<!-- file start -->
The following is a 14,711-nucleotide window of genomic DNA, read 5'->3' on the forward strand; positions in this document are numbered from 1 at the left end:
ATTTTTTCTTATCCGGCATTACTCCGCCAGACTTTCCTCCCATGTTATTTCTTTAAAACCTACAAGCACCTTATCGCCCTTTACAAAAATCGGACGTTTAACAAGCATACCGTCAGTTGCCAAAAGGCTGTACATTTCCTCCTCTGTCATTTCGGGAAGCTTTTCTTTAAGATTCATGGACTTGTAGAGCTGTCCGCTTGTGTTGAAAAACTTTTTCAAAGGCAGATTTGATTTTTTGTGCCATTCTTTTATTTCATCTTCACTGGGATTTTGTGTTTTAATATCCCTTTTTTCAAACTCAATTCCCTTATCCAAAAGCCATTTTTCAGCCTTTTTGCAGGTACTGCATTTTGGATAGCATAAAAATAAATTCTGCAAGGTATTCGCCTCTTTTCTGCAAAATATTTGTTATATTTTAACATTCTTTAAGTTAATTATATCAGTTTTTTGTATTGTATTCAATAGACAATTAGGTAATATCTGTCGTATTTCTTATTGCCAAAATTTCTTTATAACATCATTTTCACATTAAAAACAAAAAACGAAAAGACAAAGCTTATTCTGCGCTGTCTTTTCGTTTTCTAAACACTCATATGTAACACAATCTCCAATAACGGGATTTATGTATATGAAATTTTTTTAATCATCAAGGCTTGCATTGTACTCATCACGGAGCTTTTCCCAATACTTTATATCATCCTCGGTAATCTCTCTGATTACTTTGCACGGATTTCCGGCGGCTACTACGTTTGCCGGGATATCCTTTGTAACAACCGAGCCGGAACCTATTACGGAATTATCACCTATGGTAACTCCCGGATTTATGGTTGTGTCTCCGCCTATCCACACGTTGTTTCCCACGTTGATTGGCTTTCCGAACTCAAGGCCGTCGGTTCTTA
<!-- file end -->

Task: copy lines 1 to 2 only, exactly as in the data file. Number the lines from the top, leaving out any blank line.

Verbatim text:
The following is a 14,711-nucleotide window of genomic DNA, read 5'->3' on the forward strand; positions in this document are numbered from 1 at the left end:
ATTTTTTCTTATCCGGCATTACTCCGCCAGACTTTCCTCCCATGTTATTTCTTTAAAACCTACAAGCACCTTATCGCCCTTTACAAAAATCGGACGTTTAACAAGCATACCGTCAGTTGCCAAAAGGCTGTACATTTCCTCCTCTGTCATTTCGGGAAGCTTTTCTTTAAGATTCATGGACTTGTAGAGCTGTCCGCTTGTGTTGAAAAACTTTTTCAAAGGCAGATTTGATTTTTTGTGCCATTCTTTTATTTCATCTTCACTGGGATTTTGTGTTTTAATATCCCTTTTTTCAAACTCAATTCCCTTATCCAAAAGCCATTTTTCAGCCTTTTTGCAGGTACTGCATTTTGGATAGCATAAAAATAAATTCTGCAAGGTATTCGCCTCTTTTCTGCAAAATATTTGTTATATTTTAACATTCTTTAAGTTAATTATATCAGTTTTTTGTATTGTATTCAATAGACAATTAGGTAATATCTGTCGTATTTCTTATTGCCAAAATTTCTTTATAACATCATTTTCACATTAAAAACAAAAAACGAAAAGACAAAGCTTATTCTGCGCTGTCTTTTCGTTTTCTAAACACTCATATGTAACACAATCTCCAATAACGGGATTTATGTATATGAAATTTTTTTAATCATCAAGGCTTGCATTGTACTCATCACGGAGCTTTTCCCAATACTTTATATCATCCTCGGTAATCTCTCTGATTACTTTGCACGGATTTCCGGCGGCTACTACGTTTGCCGGGATATCCTTTGTAACAACCGAGCCGGAACCTATTACGGAATTATCACCTATGGTAACTCCCGGATTTATGGTTGTGTCTCCGCCTATCCACACGTTGTTTCCCACGTTGATTGGCTTTCCGAACTCAAGGCCGTCGGTTCTTA